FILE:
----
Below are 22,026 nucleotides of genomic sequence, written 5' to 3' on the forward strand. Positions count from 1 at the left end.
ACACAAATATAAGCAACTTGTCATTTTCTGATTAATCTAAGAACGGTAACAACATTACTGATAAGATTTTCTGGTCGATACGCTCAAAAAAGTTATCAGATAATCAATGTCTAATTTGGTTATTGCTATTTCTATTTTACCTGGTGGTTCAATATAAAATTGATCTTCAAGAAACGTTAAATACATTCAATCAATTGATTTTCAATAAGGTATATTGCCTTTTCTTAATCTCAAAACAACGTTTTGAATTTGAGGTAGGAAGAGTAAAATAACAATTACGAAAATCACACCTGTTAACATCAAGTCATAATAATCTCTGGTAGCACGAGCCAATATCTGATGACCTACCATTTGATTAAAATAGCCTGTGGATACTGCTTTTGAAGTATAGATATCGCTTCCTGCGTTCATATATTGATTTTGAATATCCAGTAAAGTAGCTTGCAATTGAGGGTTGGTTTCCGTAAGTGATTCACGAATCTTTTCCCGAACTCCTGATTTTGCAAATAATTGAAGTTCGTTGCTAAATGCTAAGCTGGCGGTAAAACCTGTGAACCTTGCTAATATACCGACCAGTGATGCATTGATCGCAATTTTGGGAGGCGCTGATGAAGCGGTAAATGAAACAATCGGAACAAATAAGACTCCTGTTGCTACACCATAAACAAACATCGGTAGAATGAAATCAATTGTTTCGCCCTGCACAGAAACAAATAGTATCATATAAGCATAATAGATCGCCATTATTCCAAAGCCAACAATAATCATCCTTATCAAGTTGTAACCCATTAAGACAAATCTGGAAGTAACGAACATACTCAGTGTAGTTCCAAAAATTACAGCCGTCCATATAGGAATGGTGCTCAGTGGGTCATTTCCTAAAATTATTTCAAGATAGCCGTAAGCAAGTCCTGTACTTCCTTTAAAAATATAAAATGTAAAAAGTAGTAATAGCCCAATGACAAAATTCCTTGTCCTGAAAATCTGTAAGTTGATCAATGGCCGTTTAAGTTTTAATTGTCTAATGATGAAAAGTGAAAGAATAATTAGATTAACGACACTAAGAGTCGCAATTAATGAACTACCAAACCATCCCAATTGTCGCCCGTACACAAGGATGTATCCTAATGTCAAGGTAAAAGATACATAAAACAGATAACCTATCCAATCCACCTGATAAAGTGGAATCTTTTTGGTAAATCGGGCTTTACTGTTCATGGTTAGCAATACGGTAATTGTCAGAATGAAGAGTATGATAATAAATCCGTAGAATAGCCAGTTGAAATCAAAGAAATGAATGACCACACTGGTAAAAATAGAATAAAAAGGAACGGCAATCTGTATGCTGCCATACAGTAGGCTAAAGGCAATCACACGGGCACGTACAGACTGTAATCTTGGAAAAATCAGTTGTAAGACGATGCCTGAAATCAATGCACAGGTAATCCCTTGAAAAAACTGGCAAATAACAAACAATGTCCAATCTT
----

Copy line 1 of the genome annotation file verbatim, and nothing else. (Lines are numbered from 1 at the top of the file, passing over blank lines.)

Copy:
Below are 22,026 nucleotides of genomic sequence, written 5' to 3' on the forward strand. Positions count from 1 at the left end.